In essence it’s like sleeping with a hippo. It could roll over and crush you without even realising what it managed to do in its sleep. Its a move that is likely to adversely affect Snap, but its by no means all about Snap.
It’s a China type move trying to corner the free internet
This particular trope came from Fox Business. What’s interesting is that one would expect the outlet to be pro-free markets. The commentary by Kurt Knutsson talks about the inescapability of Facebook and conflates the similarities with WeChat to argue Facebook is sinister in a similar manner to ‘China’. The thing I took away from it is the cross-party skepticism on Facebook, privacy and market power.
If you would have told me a decade ago that a right wing business publication would have been concerned about free markets and market dominance I wouldn’t have believed you.
Facebook’s pivot requires some major changes in the companies technical ability:
- Currently Facebook Messenger and WhatsApp use encryption from the Open Whisper Systems project that gave us Signal Messenger. Signal is an open source product funded by donations to the Signal Foundation. It isn’t a core strength of Facebook
- A lot of WeChat’s secret sauce is how they managed to build so much functionality into its mobile app without taking away from the user experience. This is in sharp contrast to the plethora of apps currently used for Facebook. It poses a major UX design challenge for Facebook
- Facebook can expand to new areas successfully such as payments – again not an area where Facebook has previously known to be successful
There is an assumption that Facebook’s communications team can give it enough space to allow the pivot to be put in place. Facebook’s management team won’t drop the ball between now and the pivot.
A privacy-focused vision for social networking by Mark Zuckerberg – shared on his facebook page.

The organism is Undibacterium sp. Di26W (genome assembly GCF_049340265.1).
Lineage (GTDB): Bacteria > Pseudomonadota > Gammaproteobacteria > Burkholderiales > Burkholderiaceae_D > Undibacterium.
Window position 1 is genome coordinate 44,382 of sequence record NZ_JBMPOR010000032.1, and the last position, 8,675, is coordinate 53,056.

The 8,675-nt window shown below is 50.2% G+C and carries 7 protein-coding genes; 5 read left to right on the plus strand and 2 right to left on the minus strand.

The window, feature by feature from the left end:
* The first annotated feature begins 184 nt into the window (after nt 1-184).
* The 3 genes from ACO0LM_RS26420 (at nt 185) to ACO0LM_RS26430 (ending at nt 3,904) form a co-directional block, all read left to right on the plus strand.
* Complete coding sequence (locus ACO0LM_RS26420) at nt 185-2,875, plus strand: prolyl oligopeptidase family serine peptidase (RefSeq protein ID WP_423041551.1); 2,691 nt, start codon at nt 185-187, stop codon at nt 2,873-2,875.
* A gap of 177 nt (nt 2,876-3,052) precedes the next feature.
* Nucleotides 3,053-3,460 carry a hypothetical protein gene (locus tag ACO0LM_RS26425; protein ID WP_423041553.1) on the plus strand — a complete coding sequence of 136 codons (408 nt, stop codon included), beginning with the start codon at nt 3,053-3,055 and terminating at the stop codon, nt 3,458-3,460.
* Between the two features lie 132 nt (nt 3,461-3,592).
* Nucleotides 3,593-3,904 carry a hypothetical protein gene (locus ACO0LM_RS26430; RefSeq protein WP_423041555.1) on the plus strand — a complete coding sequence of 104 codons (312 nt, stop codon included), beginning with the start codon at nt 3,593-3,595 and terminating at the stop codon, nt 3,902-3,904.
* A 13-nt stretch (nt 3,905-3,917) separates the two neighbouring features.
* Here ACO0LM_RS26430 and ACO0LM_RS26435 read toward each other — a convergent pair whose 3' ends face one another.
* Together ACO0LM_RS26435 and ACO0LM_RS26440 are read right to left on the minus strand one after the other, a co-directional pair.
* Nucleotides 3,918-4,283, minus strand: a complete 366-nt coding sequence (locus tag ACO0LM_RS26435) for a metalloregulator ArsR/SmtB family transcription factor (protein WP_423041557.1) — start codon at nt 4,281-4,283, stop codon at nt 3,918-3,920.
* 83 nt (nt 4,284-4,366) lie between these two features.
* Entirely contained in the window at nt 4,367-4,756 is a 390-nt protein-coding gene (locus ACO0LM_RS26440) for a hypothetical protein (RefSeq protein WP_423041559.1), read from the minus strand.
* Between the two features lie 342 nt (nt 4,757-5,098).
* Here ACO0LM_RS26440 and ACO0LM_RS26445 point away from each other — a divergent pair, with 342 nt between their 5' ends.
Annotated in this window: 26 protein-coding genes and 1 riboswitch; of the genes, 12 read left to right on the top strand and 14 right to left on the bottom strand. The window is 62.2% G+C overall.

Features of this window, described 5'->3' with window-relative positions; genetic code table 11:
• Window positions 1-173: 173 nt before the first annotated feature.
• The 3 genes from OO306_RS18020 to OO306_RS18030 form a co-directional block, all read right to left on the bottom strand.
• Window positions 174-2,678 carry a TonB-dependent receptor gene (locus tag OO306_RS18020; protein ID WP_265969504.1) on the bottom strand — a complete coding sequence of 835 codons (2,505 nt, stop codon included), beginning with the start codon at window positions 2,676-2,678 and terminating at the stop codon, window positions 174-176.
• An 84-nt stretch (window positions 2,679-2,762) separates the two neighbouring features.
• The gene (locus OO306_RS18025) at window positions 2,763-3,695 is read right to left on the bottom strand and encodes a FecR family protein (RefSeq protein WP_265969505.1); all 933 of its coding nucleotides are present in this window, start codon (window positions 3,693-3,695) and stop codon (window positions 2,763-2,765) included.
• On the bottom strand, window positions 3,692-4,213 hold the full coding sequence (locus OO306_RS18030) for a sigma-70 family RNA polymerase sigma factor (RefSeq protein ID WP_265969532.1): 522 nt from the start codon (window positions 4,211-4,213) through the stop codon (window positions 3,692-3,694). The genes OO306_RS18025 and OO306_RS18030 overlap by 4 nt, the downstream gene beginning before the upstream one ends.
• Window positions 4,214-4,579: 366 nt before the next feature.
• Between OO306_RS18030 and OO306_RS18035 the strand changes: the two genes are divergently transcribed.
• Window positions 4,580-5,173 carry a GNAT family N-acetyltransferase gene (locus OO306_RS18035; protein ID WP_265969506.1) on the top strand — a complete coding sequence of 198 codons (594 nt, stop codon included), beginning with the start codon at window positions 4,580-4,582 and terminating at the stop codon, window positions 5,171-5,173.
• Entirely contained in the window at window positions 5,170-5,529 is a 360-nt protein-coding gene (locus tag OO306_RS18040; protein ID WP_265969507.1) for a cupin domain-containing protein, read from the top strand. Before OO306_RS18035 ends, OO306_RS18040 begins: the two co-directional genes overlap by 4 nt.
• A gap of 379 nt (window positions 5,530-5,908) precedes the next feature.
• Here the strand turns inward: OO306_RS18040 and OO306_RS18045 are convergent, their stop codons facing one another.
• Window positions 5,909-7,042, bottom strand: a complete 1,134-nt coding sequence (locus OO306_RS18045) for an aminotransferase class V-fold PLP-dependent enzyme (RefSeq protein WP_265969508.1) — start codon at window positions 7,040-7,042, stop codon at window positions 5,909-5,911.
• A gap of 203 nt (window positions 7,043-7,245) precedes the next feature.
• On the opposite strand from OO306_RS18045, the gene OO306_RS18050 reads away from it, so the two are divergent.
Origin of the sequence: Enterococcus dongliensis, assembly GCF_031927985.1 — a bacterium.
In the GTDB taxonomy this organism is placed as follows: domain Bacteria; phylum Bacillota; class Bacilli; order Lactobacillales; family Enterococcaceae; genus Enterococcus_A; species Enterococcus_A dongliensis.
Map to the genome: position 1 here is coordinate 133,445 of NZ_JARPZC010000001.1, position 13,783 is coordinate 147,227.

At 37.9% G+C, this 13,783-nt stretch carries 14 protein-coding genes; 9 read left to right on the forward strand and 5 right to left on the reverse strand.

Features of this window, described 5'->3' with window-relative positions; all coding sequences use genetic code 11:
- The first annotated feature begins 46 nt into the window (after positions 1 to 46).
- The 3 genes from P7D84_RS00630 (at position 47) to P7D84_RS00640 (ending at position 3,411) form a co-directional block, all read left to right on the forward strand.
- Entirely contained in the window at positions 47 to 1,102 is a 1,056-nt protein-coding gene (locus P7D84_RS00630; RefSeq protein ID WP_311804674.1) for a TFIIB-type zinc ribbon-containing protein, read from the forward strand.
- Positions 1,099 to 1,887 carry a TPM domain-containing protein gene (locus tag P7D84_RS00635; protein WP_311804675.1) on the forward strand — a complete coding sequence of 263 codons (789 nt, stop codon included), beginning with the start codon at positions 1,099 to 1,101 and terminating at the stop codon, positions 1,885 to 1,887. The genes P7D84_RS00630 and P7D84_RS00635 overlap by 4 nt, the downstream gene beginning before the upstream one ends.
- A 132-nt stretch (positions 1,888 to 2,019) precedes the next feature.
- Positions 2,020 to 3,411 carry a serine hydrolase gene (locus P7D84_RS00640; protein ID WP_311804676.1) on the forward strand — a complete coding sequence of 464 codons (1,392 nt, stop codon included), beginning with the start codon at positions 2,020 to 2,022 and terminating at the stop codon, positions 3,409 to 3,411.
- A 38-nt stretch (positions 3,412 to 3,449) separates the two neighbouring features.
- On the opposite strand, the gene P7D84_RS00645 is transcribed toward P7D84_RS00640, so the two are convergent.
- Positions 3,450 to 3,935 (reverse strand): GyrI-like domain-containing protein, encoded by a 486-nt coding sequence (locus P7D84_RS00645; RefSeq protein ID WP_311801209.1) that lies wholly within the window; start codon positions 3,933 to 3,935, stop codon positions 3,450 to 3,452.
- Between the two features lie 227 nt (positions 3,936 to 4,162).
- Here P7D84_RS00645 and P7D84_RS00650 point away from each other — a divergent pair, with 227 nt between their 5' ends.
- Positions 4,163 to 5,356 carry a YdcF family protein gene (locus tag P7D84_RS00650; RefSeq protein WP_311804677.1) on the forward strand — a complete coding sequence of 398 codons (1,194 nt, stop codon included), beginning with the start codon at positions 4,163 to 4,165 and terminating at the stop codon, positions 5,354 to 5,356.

Facebook’s pivot must be viewed with scepticism | Financial Times
Facebook’s former chief of security says its privacy pivot is ‘punting’ on its hardest issues | The Verge
Facebook’s Biggest Bull Sees Privacy Pivot as Move Against Snap | Bloomberg
Facebook’s Awkward Pivot to Privacy | Slate
Facebook’s pivot is bigger than privacy | Axios
Facebook’s Fake Pivot To Privacy | Forbes – As a social network, Facebook, has 15 million fewer users today than in 2017. During October – December of 2018, 23% of Facebook users in the U.S. showed signs of activity, e.g. updated their status or posted a comment, as compared to 32% at the same time in 2017. In 2016, Facebook accounted for more than half of time spent on social networks, but that figure is anticipated to be 44.6% in 2019, while, for the first time, from 2018 on, it was expected that Facebook usage among the 11-24 demographic – highly coveted by advertisers – would decline.
Facebook privacy pivot a China-type move, trying to corner the free world: Cyber Guy | Fox Business
Building your business in Mark’s house | renaissance chambara – on the perils of over-reliance on platforms.
Facebook and advertising or why Facebook is a dead man walking part III? | renaissance chambara
Why Facebook is a dead man walking part II? | renaissance chambara
Why Facebook is a dead man walking | renaissance chambara
Jargon Watch: context collapse | renaissance chambara